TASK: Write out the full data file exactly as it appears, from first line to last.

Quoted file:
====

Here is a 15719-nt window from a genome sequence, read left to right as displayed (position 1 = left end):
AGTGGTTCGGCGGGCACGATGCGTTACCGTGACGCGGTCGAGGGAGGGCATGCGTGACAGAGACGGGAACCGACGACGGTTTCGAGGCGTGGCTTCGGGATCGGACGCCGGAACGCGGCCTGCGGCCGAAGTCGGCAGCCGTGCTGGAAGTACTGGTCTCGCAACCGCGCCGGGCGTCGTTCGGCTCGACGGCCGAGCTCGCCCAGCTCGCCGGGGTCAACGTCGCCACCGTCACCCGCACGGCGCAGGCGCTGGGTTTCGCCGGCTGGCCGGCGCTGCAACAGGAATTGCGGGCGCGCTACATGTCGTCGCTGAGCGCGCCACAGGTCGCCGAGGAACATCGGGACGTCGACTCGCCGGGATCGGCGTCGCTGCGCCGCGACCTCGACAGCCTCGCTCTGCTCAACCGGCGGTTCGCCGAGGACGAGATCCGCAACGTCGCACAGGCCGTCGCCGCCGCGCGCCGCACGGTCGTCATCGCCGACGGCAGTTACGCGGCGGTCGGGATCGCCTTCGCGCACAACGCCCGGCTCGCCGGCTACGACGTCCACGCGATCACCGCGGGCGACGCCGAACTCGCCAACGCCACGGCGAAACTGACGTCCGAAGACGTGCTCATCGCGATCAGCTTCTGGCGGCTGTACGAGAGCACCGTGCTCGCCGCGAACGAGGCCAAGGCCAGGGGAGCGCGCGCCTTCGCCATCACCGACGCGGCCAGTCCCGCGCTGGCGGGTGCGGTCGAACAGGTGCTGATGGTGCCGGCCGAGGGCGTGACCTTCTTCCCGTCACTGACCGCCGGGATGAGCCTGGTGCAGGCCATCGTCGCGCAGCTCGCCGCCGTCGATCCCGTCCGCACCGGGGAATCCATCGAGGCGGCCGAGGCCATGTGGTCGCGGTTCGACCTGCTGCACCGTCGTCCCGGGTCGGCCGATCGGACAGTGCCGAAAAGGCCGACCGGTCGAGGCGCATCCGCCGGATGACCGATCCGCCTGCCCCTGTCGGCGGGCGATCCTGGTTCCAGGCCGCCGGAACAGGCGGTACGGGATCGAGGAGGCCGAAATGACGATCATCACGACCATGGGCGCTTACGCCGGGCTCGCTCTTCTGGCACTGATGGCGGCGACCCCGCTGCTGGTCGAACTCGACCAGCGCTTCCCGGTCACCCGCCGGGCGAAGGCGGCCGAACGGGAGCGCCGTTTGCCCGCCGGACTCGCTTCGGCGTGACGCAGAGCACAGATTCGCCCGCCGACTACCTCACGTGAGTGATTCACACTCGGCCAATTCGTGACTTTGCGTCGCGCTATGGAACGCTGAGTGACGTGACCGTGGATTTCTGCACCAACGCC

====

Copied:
Here is a 15719-nt window from a genome sequence, read left to right as displayed (position 1 = left end):
AGTGGTTCGGCGGGCACGATGCGTTACCGTGACGCGGTCGAGGGAGGGCATGCGTGACAGAGACGGGAACCGACGACGGTTTCGAGGCGTGGCTTCGGGATCGGACGCCGGAACGCGGCCTGCGGCCGAAGTCGGCAGCCGTGCTGGAAGTACTGGTCTCGCAACCGCGCCGGGCGTCGTTCGGCTCGACGGCCGAGCTCGCCCAGCTCGCCGGGGTCAACGTCGCCACCGTCACCCGCACGGCGCAGGCGCTGGGTTTCGCCGGCTGGCCGGCGCTGCAACAGGAATTGCGGGCGCGCTACATGTCGTCGCTGAGCGCGCCACAGGTCGCCGAGGAACATCGGGACGTCGACTCGCCGGGATCGGCGTCGCTGCGCCGCGACCTCGACAGCCTCGCTCTGCTCAACCGGCGGTTCGCCGAGGACGAGATCCGCAACGTCGCACAGGCCGTCGCCGCCGCGCGCCGCACGGTCGTCATCGCCGACGGCAGTTACGCGGCGGTCGGGATCGCCTTCGCGCACAACGCCCGGCTCGCCGGCTACGACGTCCACGCGATCACCGCGGGCGACGCCGAACTCGCCAACGCCACGGCGAAACTGACGTCCGAAGACGTGCTCATCGCGATCAGCTTCTGGCGGCTGTACGAGAGCACCGTGCTCGCCGCGAACGAGGCCAAGGCCAGGGGAGCGCGCGCCTTCGCCATCACCGACGCGGCCAGTCCCGCGCTGGCGGGTGCGGTCGAACAGGTGCTGATGGTGCCGGCCGAGGGCGTGACCTTCTTCCCGTCACTGACCGCCGGGATGAGCCTGGTGCAGGCCATCGTCGCGCAGCTCGCCGCCGTCGATCCCGTCCGCACCGGGGAATCCATCGAGGCGGCCGAGGCCATGTGGTCGCGGTTCGACCTGCTGCACCGTCGTCCCGGGTCGGCCGATCGGACAGTGCCGAAAAGGCCGACCGGTCGAGGCGCATCCGCCGGATGACCGATCCGCCTGCCCCTGTCGGCGGGCGATCCTGGTTCCAGGCCGCCGGAACAGGCGGTACGGGATCGAGGAGGCCGAAATGACGATCATCACGACCATGGGCGCTTACGCCGGGCTCGCTCTTCTGGCACTGATGGCGGCGACCCCGCTGCTGGTCGAACTCGACCAGCGCTTCCCGGTCACCCGCCGGGCGAAGGCGGCCGAACGGGAGCGCCGTTTGCCCGCCGGACTCGCTTCGGCGTGACGCAGAGCACAGATTCGCCCGCCGACTACCTCACGTGAGTGATTCACACTCGGCCAATTCGTGACTTTGCGTCGCGCTATGGAACGCTGAGTGACGTGACCGTGGATTTCTGCACCAACGCC